Former NSC head Amidror: South Africa and Turkey not important for Israel

"The world doesn’t understand difference between a protest in Brussels and a terrorist group using a protest as cover to destroy a military barrier."

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May 15, 2018 16:31
2 minute read.
A pro-Palestinian demonstrator shouts during a protest against the U.S. embassy move to Jerusalem

A pro-Palestinian demonstrator shouts during a protest against the U.S. embassy move to Jerusalem, near the Israeli consulate in Istanbul, Turkey May 15, 2018. (photo credit: OSMAN ORSAL/REUTERS)

 
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Relations with South Africa and Turkey are not that important to Israel, so if they “want their ambassadors back home, they are most welcome,” former national security adviser Yaakov Amidror said on Tuesday.

Amidror, in a conference call put together by the Israel Project, was referring to the decision of both those states to recall their ambassadors following Monday’s bloody events in the Gaza Strip.

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Amidror said that he does not see the Palestinians gaining anything by marching on the fence in Gaza, and that Israel is determined to prevent Hamas from destroying the existing security barrier and the one Israel is building on the Gaza border to prevent any infiltration – either underground or overland – from the coastal strip.

Asked whether Israel is losing anything as a result of the events in Gaza, Amidror – a fellow at the Jerusalem Institute for Strategic Studies – replied, “Yes, I think many people in the world think that this is like a demonstration in Brussels against the central bank, or something like that. The number of people who have been killed is much, much higher than any other place, and people do not take into consideration that it is a cover for a terror organization to carry out terrorist actions and destroy the barrier that is supposed to stop the underground tunnels.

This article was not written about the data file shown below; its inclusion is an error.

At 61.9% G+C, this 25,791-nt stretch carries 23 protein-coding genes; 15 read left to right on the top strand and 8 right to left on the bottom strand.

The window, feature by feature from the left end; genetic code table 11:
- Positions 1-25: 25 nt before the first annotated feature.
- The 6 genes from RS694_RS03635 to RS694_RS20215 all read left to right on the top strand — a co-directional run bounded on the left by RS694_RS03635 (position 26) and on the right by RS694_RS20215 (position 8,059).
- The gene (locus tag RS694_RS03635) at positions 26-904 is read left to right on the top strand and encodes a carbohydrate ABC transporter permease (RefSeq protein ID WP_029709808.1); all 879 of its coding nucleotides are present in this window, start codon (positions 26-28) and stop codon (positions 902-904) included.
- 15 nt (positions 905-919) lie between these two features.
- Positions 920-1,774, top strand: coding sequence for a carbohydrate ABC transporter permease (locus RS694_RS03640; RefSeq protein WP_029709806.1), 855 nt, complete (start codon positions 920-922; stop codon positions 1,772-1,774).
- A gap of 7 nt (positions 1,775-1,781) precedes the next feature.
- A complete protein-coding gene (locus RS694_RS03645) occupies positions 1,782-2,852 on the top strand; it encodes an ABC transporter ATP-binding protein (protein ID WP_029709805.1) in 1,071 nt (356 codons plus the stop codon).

“For people who do not understand the difference between demonstrations against the government in a sovereign state, and demonstrations that basically are attempts of a terror organization to destroy a military barrier, what can we do?” he asked. “They don’t understand the difference, and Israel is losing points in the international community because of what is happening in Gaza.”

The exception is Washington, which issued strong support on Monday of Israel’s right to defend itself. Amidror said he believes Israel “briefed the Americans, and others, and the Americans are more open to understand Israel’s need to defend itself than the Europeans; we know it, and we have to live with it.”

Amidror dismissed criticism that Israel could use less lethal means to disperse the rioting along the border, saying this is an example of people sitting in “air-conditioned offices” dispersing advice on “how to face thousands and thousands of Palestinians, when you don’t know how many of them are Hamas terrorists, and how many of them are innocent civilians who came only because they got some money from Hamas, or even just Palestinians who are so angry that they are willing to come and sacrifice their lives.



“There is no way to identify who is who, and this is why Hamas is using those civilians – women and children – to cover its terrorist action and its attempt to destroy the barrier we are building,” he said.

As to whether he knows of any efforts to calm the situation by the Egyptians or any other player in the region, Amidror said that Egypt has the ability to speak with both sides.

“They don’t like the situation where so many Palestinians might be killed, and they have very good relations with us,” he said. “They don’t want to be [torn] between the street – which supports Hamas – and their understanding that Israel is important for the survival of Egypt in the future.”

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